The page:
How To Make An Unforgettable First Impression

Imagine, you’ve just met someone new . . .

Maybe a woman at a bar.  Maybe a senior VP at a networking event.

Conversation rolls for the first few minutes.  But then a familiar roadblock: you both feel like you’re running out of things to say.  So you implement a tactic you’ve heard before:

To be interesting, be interested.  Get them talking about themselves.

You unleash your probing questions.

Good, incisive questions.  They’re clever and you are obviously listening to the other person’s answers.  But as time ticks on, you sense they want to speak less and less.  After a few minutes, they excuse themselves to mingle with others.  Or to go to the bathroom (riiiiight).

What the heck happened?  Isn’t showing a genuine interest in people supposed to be a conversational cure-all?

Not exactly.

Because the conventional wisdom of: “get them talking about themselves” is incomplete.  Sure, people like to talk about themselves.  But not with everyone.

People only want to talk about themselves with people they have some reason to care about. 

It’s not perfectly nice, but it’s the truth.  When people we don’t know or respect barrage us with questions, we often just want them to scram.  And that phenomenon is especially pronounced in locations where there are lots of other people to meet (like networking events and bars).

So what should I do to have a good conversation if not ask questions?

Start with this principle:

People admire, respect, and want to talk to those with non-judgmental conviction in their own values.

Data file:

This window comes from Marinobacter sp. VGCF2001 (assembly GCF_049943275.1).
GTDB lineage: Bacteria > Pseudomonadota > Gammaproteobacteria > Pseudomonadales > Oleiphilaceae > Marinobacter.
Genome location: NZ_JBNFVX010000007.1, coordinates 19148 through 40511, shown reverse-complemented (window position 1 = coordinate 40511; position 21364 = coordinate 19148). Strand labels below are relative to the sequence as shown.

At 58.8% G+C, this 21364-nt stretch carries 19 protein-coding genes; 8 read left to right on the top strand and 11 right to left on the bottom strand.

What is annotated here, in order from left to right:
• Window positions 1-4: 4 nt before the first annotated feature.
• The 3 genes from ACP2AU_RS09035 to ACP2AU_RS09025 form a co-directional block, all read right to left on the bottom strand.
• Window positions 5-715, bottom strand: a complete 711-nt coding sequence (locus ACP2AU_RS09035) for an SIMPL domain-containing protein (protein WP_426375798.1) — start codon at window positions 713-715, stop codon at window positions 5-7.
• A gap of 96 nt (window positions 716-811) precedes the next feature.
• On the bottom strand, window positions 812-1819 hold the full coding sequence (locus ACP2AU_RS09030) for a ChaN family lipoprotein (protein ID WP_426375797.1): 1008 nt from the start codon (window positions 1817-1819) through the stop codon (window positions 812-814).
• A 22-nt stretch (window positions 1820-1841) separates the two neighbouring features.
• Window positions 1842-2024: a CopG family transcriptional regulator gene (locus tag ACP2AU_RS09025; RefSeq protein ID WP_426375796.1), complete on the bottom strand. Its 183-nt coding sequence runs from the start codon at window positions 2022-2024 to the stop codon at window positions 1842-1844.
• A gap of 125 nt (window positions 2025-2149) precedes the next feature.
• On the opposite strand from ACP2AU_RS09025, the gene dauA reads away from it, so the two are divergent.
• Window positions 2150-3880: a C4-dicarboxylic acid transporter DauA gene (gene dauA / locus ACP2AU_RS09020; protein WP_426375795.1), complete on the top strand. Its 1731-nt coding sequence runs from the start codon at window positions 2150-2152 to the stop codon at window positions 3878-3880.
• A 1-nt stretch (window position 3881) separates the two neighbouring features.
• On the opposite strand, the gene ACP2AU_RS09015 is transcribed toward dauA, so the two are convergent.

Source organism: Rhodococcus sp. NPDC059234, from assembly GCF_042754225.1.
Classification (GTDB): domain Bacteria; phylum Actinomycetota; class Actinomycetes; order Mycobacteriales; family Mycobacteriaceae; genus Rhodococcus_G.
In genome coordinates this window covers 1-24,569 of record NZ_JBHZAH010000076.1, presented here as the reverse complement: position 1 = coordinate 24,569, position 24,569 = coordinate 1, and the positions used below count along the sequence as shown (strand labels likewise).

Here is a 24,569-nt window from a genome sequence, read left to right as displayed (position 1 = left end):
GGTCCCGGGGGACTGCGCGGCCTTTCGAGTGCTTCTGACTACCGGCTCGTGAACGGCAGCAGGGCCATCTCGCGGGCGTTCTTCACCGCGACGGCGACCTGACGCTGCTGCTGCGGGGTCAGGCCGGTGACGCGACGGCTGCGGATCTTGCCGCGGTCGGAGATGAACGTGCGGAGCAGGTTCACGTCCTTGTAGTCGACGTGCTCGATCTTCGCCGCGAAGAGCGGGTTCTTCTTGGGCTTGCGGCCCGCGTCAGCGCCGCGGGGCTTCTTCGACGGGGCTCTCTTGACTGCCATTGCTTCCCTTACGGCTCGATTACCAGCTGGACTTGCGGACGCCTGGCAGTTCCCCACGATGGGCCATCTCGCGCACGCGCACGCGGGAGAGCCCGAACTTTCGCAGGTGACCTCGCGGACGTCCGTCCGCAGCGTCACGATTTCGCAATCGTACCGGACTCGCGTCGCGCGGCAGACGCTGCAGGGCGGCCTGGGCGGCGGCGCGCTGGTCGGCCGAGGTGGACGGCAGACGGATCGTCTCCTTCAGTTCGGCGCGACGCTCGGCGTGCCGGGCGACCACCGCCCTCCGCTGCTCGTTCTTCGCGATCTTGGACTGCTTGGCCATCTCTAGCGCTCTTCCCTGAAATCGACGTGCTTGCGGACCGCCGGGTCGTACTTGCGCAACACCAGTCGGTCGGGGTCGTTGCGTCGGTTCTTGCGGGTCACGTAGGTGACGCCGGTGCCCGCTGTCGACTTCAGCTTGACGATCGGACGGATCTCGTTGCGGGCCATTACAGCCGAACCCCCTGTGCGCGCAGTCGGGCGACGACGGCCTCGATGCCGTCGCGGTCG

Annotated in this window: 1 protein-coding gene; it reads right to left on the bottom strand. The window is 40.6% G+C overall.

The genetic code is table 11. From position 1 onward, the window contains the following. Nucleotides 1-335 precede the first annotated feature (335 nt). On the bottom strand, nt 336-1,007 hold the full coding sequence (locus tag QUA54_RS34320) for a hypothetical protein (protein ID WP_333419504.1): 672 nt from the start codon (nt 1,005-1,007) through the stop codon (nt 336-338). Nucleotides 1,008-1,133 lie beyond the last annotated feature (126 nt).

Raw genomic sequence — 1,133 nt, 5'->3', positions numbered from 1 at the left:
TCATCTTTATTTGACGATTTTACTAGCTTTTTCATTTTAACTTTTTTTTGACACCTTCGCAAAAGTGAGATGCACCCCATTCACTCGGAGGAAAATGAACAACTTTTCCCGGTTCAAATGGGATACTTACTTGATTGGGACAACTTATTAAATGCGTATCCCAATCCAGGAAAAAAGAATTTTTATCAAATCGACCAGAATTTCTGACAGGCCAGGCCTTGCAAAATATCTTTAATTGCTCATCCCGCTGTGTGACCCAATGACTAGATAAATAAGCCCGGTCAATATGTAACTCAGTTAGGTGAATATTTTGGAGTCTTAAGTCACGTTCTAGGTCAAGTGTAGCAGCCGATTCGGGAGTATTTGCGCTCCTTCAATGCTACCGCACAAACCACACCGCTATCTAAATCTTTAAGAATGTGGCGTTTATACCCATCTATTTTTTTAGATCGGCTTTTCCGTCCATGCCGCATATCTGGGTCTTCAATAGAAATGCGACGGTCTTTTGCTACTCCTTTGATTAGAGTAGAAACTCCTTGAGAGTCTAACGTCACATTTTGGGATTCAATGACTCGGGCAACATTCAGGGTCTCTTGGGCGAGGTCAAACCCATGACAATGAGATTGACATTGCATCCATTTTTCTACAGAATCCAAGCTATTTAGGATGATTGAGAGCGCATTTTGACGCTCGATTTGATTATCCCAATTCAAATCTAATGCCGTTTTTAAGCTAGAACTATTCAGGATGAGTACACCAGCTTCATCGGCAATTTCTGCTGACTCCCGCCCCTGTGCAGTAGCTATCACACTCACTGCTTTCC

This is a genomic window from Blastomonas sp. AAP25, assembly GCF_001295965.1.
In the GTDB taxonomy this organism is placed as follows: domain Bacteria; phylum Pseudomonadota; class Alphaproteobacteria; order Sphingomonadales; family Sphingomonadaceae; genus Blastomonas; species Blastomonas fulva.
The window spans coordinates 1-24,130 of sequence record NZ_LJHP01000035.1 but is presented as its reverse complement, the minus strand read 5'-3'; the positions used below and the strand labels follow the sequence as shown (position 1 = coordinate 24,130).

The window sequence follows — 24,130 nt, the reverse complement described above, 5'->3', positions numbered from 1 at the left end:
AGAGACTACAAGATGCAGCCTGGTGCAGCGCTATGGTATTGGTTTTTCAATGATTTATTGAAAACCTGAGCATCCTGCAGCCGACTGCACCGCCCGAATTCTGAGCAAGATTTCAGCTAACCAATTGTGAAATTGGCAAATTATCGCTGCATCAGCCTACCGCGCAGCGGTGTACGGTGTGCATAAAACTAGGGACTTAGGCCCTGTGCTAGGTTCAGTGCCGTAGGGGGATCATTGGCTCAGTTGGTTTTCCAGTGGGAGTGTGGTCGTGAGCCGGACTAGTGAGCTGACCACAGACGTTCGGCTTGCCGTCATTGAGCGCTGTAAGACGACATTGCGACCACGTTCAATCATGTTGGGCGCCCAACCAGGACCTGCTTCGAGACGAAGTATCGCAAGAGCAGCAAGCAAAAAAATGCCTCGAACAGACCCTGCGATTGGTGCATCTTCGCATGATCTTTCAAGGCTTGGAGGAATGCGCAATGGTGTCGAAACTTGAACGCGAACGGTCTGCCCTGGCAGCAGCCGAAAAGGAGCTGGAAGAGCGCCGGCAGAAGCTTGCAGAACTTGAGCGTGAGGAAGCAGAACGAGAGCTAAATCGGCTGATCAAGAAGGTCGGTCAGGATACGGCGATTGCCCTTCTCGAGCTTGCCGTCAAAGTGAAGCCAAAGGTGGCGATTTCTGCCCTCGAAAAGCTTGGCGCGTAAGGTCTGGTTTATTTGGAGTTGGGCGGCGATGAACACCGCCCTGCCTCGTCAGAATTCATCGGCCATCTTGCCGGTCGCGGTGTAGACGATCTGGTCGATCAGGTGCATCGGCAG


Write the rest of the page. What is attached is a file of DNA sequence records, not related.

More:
If ALL you do is ask questions, you’re not showing any conviction in your values.  You’re not even showing your values.   But if you make statements about your values or follow your questions up with those kinds of statements, it is a whole ‘nother ballgame.

Take the example of the senior VP at the networking event.  Say you’ve gotten on the conversation of his interests:

Him:  “Yeah my family and I took a trip out west to go skiing last week.  It was fantastic.”

You:  “Oh wow, had you been out there before?”

Him:  “Yeah we try to go every year.  The kids love it.”

You:  “What was the best part?”

Him:  “I guess this one trail that is like 45 minutes long, it had beautiful views throughout.”

You:  “Wow sounds great.  Where would you like to go next?”

Him:  “I’m thinking Utah.  I hear they have great powder . . . excuse me, I’m going to grab a drink . ..”

All questions.  Good ones too.  But people WILL tire eventually.

Contrast that with the following:

Him:  “Yeah my family and I took a trip out west to go skiing last week.  It was fantastic.”

You:  “That sounds amazing.  I’m not much of a skier, but I love to mountain bike.  There is nothing like that heightened awareness you get when you’re flying down the side of a mountain.  I’m an addict for all things that do that.”

Him:  “Me too . . .”

Now you’ve shown something about yourself.  And it doesn’t matter that you’ve never skied or that he’s never mountain biked.  It doesn’t matter if you love those sports for totally different reasons.  Because when you cut through the surface level facts of what you’re talking about, there are always deeper values.  A love of adventure, of pushing boundaries, of escaping the mundane.  You demonstrated those values when explaining WHY you love mountain biking.  And every human being can relate somehow to them.

So when meeting new people.  Don’t just barrage them with questions.  Don’t simply establish what they do or what they love.

Relate to them.  Take the information you get in the first questions and use it as an opportunity to reveal something about yourself.